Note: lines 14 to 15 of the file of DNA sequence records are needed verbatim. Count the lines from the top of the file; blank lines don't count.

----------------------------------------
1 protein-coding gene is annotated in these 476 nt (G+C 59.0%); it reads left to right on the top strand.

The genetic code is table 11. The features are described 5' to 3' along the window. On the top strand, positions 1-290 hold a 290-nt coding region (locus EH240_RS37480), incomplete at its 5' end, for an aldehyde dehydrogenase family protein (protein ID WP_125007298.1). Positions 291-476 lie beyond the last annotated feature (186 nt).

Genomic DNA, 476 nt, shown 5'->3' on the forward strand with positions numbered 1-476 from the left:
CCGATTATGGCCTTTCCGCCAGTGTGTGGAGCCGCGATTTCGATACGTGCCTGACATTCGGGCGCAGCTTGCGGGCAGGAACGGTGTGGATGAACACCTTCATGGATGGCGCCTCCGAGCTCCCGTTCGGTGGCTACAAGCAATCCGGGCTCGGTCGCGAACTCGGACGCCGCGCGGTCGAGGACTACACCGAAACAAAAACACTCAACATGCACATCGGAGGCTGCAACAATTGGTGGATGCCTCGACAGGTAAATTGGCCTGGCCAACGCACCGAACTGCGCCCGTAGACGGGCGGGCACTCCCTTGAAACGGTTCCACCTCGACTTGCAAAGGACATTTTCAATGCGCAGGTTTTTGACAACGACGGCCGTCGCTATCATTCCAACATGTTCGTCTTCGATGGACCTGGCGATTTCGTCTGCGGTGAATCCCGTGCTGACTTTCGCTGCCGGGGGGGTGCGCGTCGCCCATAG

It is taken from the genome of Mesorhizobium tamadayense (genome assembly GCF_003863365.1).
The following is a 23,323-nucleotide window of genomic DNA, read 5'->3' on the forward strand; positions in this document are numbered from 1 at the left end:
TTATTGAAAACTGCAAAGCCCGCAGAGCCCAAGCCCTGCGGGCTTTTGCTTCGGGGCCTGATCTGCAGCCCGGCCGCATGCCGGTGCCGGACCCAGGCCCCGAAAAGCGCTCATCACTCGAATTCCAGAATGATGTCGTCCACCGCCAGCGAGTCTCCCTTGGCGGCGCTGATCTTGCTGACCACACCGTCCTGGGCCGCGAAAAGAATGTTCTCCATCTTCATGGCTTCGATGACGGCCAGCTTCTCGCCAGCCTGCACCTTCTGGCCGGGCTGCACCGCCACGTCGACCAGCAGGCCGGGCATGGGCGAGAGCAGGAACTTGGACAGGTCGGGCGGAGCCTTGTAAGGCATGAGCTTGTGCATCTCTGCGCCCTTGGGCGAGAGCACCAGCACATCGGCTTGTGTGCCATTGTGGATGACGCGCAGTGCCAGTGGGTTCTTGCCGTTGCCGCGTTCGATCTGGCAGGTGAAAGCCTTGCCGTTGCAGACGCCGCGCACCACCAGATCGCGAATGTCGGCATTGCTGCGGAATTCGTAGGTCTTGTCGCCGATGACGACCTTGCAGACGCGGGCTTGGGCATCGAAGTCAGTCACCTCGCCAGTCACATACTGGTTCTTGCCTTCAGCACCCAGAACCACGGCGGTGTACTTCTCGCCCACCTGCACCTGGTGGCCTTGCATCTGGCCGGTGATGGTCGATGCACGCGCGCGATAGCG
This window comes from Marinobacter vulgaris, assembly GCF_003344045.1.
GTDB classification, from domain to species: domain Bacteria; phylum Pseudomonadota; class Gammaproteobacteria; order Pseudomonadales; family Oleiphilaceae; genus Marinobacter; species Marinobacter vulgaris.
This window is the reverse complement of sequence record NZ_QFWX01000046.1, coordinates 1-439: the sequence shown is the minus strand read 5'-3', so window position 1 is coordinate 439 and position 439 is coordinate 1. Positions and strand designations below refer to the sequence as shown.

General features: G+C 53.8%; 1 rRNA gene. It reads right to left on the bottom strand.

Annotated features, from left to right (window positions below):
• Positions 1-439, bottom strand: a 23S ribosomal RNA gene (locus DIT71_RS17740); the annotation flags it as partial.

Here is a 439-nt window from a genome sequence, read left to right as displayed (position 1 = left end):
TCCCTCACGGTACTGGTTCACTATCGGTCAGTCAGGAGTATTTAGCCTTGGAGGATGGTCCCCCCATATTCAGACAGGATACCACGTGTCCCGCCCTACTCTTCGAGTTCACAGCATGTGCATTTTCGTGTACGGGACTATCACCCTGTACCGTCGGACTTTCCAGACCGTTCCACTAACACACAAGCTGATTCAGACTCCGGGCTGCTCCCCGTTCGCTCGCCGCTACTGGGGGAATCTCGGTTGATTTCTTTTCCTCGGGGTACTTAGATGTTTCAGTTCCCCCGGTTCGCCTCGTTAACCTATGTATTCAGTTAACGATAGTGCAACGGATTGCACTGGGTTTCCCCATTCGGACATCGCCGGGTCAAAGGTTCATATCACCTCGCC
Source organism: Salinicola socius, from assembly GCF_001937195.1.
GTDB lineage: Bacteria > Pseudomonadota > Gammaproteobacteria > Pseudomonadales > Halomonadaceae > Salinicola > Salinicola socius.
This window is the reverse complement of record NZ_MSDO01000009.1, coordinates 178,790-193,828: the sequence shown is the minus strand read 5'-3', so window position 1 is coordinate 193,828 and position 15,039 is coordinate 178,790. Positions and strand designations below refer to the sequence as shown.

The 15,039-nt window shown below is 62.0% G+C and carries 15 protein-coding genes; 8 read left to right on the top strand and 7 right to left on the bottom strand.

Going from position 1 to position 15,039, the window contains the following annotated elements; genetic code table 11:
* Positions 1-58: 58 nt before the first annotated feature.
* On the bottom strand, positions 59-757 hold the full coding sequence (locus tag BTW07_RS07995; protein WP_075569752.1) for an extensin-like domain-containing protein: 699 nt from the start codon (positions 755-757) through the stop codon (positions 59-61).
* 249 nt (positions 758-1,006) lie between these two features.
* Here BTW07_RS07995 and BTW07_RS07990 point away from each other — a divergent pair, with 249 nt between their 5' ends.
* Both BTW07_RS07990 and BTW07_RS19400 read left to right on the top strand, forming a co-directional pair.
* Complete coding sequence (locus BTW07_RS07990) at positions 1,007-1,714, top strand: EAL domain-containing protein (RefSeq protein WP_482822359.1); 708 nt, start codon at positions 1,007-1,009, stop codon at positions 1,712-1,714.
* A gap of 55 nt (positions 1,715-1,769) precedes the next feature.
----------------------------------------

Here is a 439-nt window from a genome sequence, read left to right as displayed (position 1 = left end):
TCCCTCACGGTACTGGTTCACTATCGGTCAGTCAGGAGTATTTAGCCTTGGAGGATGGTCCCCCCATATTCAGACAGGATACCACGTGTCCCGCCCTACTCTTCGAGTTCACAGCATGTGCATTTTCGTGTACGGGACTATCACCCTGTACCGTCGGACTTTCCAGACCGTTCCACTAACACACAAGCTGATTCAGACTCCGGGCTGCTCCCCGTTCGCTCGCCGCTACTGGGGGAATCTCGGTTGATTTCTTTTCCTCGGGGTACTTAGATGTTTCAGTTCCCCCGGTTCGCCTCGTTAACCTATGTATTCAGTTAACGATAGTGCAACGGATTGCACTGGGTTTCCCCATTCGGACATCGCCGGGTCAAAGGTTCATATCACCTCGCC